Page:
What does “died” mean?
Updated: Apr 9
“Mommy, Josh was so sad today. He said his cat died. What does ‘died’ mean? Why was Josh so sad? What happened to his cat - is it sick?”
“Ms. Erica is not coming to school tomorrow. She has to go to the funeral. She looked upset and I don’t think she wants to go. What’s a funeral?”
“Grandpa, why is Mr. Goldfish swimming upside down?”
These can be hard questions to answer, especially when they catch you off guard. It’s a natural part of life that all kids are exposed to eventually. And we need to be able to have open conversations about it, if only to ask the questions and feel the feelings.
When your child approaches you with these questions - well first, don’t panic. Then, ask them what they think it could mean. Be prepared for a variety of responses and don’t be avoidant. It’s a difficult time right now and it’s important that they feel like you’re being honest with them. When you do avoid the subject and start skirting around it uncomfortably, that’s when it becomes scary and naturally, they’ll only become more inquisitive.
Information is like a light in a dark tunnel. Telling a child to avoid that tunnel because it’s too dark may even start a fascination with it or a bunch of unknown feelings around it. And the next time it comes up in their lives, all those unresolved questions and feelings will come out bigger and more complicated. To build on their question, asking them how they feel and what they think about it so far. Don’t avoid using the words dead or died - this helps little ones grasp this very abstract concept.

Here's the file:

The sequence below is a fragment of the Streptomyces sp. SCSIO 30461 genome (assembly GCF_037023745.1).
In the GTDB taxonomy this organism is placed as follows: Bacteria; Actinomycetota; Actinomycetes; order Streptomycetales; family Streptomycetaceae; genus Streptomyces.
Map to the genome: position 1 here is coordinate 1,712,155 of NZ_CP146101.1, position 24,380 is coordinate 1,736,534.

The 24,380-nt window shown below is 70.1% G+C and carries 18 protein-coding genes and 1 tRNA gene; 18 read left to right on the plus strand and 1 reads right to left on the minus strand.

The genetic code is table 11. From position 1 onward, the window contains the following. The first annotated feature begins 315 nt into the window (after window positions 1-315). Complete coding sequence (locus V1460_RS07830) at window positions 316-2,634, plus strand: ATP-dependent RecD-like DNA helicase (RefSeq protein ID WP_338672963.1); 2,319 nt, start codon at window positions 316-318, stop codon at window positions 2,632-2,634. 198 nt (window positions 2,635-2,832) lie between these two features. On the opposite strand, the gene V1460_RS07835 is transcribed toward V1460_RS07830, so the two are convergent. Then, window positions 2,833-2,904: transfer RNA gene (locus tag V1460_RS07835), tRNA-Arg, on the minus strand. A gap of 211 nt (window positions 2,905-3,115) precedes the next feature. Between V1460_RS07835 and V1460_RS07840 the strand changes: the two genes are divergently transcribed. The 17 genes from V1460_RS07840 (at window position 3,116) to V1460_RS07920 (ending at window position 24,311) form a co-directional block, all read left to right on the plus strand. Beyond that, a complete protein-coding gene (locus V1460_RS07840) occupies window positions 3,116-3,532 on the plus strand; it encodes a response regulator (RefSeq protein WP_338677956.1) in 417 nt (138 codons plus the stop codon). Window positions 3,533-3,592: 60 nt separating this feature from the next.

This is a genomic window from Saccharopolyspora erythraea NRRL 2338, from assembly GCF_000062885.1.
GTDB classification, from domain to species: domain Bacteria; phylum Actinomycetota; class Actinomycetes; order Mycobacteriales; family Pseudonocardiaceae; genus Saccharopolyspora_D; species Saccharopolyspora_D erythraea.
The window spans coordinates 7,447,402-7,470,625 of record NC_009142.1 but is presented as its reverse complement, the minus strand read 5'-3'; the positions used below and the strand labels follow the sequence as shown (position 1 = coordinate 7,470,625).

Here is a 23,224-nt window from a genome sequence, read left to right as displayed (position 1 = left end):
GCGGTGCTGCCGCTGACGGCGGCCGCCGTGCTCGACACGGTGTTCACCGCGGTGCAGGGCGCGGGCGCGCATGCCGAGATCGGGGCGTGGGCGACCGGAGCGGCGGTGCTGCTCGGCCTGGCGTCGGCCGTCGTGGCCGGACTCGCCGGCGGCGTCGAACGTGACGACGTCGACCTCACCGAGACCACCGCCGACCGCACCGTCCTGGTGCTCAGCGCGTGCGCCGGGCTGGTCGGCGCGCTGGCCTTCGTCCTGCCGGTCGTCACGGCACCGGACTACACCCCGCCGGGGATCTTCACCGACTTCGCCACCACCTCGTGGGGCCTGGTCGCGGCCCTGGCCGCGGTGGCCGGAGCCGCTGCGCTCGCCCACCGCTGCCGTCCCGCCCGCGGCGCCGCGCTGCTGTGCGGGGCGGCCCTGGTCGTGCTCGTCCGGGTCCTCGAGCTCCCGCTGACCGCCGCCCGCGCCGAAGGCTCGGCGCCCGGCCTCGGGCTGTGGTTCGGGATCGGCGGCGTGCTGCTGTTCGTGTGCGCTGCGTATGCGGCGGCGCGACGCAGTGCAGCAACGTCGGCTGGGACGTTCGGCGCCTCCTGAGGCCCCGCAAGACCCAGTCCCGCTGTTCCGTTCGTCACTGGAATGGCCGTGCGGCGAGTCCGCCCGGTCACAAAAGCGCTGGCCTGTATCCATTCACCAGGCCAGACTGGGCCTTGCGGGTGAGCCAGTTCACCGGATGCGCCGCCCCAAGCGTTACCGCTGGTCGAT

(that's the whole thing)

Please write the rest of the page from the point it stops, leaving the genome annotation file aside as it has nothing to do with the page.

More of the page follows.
Read books and discuss it with them. Ask them how they are feeling while you are reading and discussing. Maybe they relate to the character in the story and let them know it’s ok to be sad or feel hurt. Remind them that grown-ups have these big feelings too.
The most important lesson here is that death is something all living things experience - from flowers to bugs and even people, but we celebrate them by sharing our memories of the time we shared. Children often don’t need all the details. It’s a hard concept to process, even for adults, as you know. You don’t need to have all the answers! Because you kind of don’t, right? Being honest about that makes you more relatable and helps them understand that learning is a life-long experience. Focus on reassurance and helping them express their feelings in a positive way. If they’ve already displayed their little personality by using a certain means of self-expression like art or dance or games, guide them back to that and explain how things like that help us cope.
Here are some books to help:
The Invisible String by Patrice Karst
(does mention heaven once, discusses separation in general as well)
The Memory Box: A book About Grief by Joanna Rowland